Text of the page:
>
    > The certificate program is a 24-credit series of courses beginning each
    > autumn quarter.  Students accepted into the program progress as a cohort
    > for 3 consecutive quarters.  Admission requirements include 90 quarter (60
    > semester) transferable credits which meet the Urban Studies General
    > Education Requirements, cumulative college GPA of 2.5, a personal goal
    > statement, resume and two letters of recommendation.
    >
    > For more information or to download applications, visit the Urban Studies
    > Web site at 
      www.tacoma.washington.edu/urban_studies/GIS.htm or
    > contact Urban Studies at (253) 692-5880.  Application forms for Autumn
    > Quarter 2003 are due by June 15.
    
    

    AWG Newsletter

  • From Our Correspondent in Victoria: CAG 2003
  • 
    Date: Wed, 07 May 2003 16:25:51 -0700
    From: John Newcomb 
    Subject: AWG News item: Washington Presenters at CAG 2003
    
    AWG folks:
    
    Still time to register for "CAG 2003" in Victoria, 28-31 May:
    
    www.geog.uvic.ca/ontheedge2003/index.html
    
    Washington presenters are well represented, as you can see from the list
    below.
    
    John Newcomb
    lab instructor
    UVic Geography Dept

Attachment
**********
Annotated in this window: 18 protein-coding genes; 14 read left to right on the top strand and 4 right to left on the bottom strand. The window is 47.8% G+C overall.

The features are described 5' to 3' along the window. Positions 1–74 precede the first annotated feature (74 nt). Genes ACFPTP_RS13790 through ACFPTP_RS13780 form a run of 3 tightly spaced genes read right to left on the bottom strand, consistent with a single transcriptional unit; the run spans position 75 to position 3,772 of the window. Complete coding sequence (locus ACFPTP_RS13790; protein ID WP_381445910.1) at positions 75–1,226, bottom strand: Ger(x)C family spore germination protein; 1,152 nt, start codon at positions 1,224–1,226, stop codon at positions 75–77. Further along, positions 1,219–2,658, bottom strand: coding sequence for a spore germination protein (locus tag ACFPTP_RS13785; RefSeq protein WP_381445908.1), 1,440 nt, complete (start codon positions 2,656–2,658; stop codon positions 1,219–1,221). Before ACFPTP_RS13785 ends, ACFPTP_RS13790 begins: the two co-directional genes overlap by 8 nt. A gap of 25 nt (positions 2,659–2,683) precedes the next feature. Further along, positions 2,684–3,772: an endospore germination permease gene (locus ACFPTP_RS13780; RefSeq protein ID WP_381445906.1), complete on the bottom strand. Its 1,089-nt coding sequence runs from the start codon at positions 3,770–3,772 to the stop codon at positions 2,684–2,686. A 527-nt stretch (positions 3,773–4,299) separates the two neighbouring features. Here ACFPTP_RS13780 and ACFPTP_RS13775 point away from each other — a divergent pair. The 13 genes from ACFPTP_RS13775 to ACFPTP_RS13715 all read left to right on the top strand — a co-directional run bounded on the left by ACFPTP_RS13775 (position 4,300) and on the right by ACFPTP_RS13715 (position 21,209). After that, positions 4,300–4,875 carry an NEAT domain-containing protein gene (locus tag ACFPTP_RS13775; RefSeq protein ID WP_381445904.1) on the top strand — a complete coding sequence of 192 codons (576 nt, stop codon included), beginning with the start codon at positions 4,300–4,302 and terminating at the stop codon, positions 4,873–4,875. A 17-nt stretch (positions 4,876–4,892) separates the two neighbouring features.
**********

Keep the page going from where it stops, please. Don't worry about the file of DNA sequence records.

ACMLA/CCA Address Tales from the technoscientific edge: How maps provide evidence of the construction of the world Nick Chrisman Department of Geography, University of Washington Spatial divisions and multiplications of hospice labor Brown, M., University of Washington, USA Midwifery, labor, and new geographies of birth: The emergence of 'homelike' birthing spaces in the United States Fannin, M., University of Washington, USA Geographies of the home: Neoliberalism and home health care in Ontario England, K., University of Washington, USA, Gastaldo, D., Eakin, J., University of Toronto, ON Issues of multi-scale spatial variability in remotely sensed data Handcock, R.N., University of Washington, USA Contesting ^Ñthe public^Ò in Auckland^Òs civic centre: Or, ^Ña couple of dozen suburbs in search of a city^Ò Sothern, M., University of Washington, USA Sub-treeline tree-ring records provide improved climate reconstructions Gedalof, Z., Smith, D.J., University of Victoria, BC, Peterson, D.L., USDA Forest Service, USA, Mantua, N.J., University of Washington, USA Urban renewal and loss of landscape heritage in Beijing^Òs historic Hutong neighborhoods Alwin, J., Central Washington University, USA Sensitive shoreline assessment for the Winnebago Pool Lakes, Wisconsin: A multimedia database Gabriel, A., Central Washington University, USA, Bodensteiner, L., Western Washington University, USA, Hu., S., University of Illinois, Edwardsville, USA Geography of Property and Symbolic Spaces chair/président: Starkweather, S., University of Washington, USA Femininities and masculinities in talk of safety Starkweather, S., University of Washington, USA Environment and Justice: Theoretical Approach chair/président: Graybill, J., University of Washington, USA Rich traditions amid restructuring: Society-nature trends and schools of thought in geography journals in Russia, 1980-2001 Graybill, J., University of Washington, USA Temporal and spatial variability of drought across western Montana during the past 827 years. Pisaric, M.F.J., Carleton University, ON, Littell, J.S., University of Washington, USA, Graumlich, L.J., Montana State University, USA Migration and Residential Choice chair/président: Withers, S., University of Washington, USA The geography of returns to family migration Withers, S.D., University of Washington, USA, Clark, W.A.V., University of California, Los Angeles, USA Urban marketplace in China in The Reform Era Wang, E., Chan, K., University of Washington, USA ------------ ... AND, some presentations on/including Washington State locations: Private crests in public space: 'Native-style' public art in Seattle, Washington, 1965-present Campbell, A., University of British Columbia, BC Punctuated 20th Century retreat of glaciers in the North Cascades, Washington Riedel, J., Simon Fraser University, BC A case study: Interoperability, a challenge for groundwater management of the Abbotsford/Sumas Aquifer (British Columbia / Washington State). Deshpande, A., Simon Fraser University, BC